Code:
    timestamp: 14.000000s  |  140000000ll cts 
    timestamp: 14.500000s  |  145000000ll cts 
    timestamp: 15.000000s  |  150000000ll cts 
    timestamp: 15.500000s  |  155000000ll cts 
    timestamp: 16.000000s  |  160000000ll cts 
    timestamp: 16.500000s  |  165000000ll cts 
    timestamp: 17.000000s  |  170000000ll cts 
    timestamp: 17.500000s  |  175000000ll cts 
    timestamp: 18.000000s  |  180000000ll cts 
    timestamp: 18.500000s  |  185000000ll cts 
    timestamp: 19.000000s  |  190000000ll cts 
    timestamp: 19.500000s  |  195000000ll cts
    In case the stability of the T4 clock is sufficient you could of course follow Jonr's suggestion and use the cycle counter for measurement. Here some info how to achieve this: https://github.com/TeensyUser/doc/wi...-cycle-counter

    thank you for this concept and idea, i will firstly try and use the teensy clock only then i hope to build upto using a more stable OCXO 10Mhz reference.
    great feedback and given me a good appreciation of what's possible ! i mentioned in another reply that the coding looks to be somewhat different from the typical Arduino i am use to, so i also need to do some reading.
    best regards
    Wess

  9. #9
    Senior Member+ defragster's Avatar
    Join Date
    Feb 2015
    Posts
    13,442
    Coding is easy like reading microseconds() - when Cycle Counter is tracked with uint32_t the match for rollover just falls out.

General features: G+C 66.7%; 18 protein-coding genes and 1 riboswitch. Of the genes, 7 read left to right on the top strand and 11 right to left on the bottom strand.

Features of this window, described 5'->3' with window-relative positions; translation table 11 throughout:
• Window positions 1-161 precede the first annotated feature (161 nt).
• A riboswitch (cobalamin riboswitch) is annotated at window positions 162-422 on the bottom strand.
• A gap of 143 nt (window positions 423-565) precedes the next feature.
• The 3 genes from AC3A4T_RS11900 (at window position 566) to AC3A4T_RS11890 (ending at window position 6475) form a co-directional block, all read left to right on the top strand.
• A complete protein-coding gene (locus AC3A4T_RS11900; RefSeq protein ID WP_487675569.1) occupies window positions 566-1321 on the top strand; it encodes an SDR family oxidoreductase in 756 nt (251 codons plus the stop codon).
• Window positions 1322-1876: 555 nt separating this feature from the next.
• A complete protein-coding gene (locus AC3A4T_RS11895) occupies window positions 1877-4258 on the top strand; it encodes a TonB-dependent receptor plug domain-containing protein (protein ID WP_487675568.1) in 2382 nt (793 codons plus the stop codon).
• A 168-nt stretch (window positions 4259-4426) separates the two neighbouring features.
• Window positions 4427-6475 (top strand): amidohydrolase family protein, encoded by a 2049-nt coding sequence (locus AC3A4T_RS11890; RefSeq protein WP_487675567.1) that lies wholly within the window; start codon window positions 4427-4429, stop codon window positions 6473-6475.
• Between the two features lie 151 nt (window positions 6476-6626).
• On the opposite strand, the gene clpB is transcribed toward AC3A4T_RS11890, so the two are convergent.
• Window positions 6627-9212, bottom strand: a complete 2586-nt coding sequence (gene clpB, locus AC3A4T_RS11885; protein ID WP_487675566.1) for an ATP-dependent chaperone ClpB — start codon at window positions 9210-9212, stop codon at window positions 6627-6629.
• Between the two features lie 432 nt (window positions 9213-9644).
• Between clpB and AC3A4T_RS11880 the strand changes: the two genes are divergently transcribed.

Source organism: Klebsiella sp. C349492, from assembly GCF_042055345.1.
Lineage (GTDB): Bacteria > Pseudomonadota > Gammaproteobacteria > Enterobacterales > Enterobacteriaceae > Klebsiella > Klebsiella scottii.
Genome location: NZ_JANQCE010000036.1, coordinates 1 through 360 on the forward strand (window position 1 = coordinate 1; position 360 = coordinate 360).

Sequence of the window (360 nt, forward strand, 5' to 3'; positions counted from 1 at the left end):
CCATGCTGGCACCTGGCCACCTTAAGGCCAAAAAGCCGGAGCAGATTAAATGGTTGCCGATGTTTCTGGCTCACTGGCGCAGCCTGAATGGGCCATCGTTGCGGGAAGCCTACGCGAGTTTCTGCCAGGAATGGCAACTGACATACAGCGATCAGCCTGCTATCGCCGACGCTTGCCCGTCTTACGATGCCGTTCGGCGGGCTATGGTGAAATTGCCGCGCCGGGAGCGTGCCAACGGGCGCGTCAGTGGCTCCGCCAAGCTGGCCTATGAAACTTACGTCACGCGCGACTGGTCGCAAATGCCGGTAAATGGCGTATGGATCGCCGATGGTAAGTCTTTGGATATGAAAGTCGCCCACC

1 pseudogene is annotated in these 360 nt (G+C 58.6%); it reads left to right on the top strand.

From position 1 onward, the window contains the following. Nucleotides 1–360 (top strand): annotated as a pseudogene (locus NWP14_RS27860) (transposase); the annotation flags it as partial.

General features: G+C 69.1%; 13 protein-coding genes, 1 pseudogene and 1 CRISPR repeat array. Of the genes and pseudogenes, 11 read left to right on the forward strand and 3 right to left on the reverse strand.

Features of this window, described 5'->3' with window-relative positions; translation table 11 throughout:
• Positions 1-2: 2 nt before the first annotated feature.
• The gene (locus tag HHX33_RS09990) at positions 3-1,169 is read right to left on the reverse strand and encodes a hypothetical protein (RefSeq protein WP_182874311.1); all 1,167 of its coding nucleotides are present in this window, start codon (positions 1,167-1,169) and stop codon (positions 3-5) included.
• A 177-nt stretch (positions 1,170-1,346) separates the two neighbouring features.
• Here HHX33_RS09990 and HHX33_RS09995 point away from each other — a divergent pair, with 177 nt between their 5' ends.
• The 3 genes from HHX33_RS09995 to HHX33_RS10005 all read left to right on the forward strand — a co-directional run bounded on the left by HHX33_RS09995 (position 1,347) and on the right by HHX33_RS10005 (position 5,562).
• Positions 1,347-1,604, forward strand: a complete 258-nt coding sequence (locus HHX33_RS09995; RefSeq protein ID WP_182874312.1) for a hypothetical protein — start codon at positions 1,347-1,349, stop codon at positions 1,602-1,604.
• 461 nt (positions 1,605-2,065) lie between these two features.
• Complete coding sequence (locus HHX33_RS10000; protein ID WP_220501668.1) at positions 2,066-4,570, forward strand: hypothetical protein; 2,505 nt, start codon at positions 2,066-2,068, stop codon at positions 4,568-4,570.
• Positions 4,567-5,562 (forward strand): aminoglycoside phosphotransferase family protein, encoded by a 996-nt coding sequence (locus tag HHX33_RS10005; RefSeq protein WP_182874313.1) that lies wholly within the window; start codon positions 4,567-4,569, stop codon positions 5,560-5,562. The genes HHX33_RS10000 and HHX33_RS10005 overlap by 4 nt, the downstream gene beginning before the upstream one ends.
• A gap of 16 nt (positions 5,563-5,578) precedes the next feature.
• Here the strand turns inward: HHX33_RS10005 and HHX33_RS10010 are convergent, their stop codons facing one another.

uint32_t SeeTime = micros();
    // SOME TIME
    SeeTime = micros() - SeeTime;

    And SeeTime will always show how many micros() have elapsed in //SOME TIME.

    Only a read of the Cycle Counter takes about 3 CPU cycles instead of 36 or so for Micros();

    And F_CPU_ACTUAL is the number of expected clock cycles per second on T_4.x, even if the speed is changed at runtime.

    I plugged in one of the two GPS units I have - it have been off a year or so - and the PPS has reverted to not 1Hz it seems. Will have to power up the other old unit and see how it runs.

  10. #10
    Junior Member
    Join Date
    Jul 2020
    Posts
    15
    Quote Originally Posted by manitou View Post
    FWIW, some GPSDO discussion and temperature issues in disciplining a T4 clock https://forum.pjrc.com/threads/61581...4-1-NTP-server

    As a proof of concept, here is a sketch that uses an external 8mhz GNSS GPS pulse frequency as an external timer source to Teensy 4 GPT2 timer. Another GPS provides a 1 Hz (PPS) to GPT2 capture pin. The sketch reports the number of 8mhz ticks between PPS ticks.
    Code:
    // GPT2 external clock (GPS 8 mhz) into pin 14,   PPS captured to pin 15
    //https://forum.pjrc.com/threads/54265-Teensy-4-testing-mbed-NXP-MXRT1050-EVKB-(600-Mhz-M7)?p=193217&viewfull=1#post193217
    // CLKSRC 1 24mhz or 150mhz  3 external  4 32khz
    // 1062 capture pin 15  Serial3 Rx    test with GPS pps or pwm on pin 14
    // GPT2 capture 1 GPIO_AD_B1_03   Alt 8
    // external pin is 14 GPIO_AD_B1_02 ALT8  (Frontside - A0) Serial3 Tx
    
    void setup() {
      Serial.begin(9600);
      while (!Serial);
      delay(2000);
      Serial.println("ok");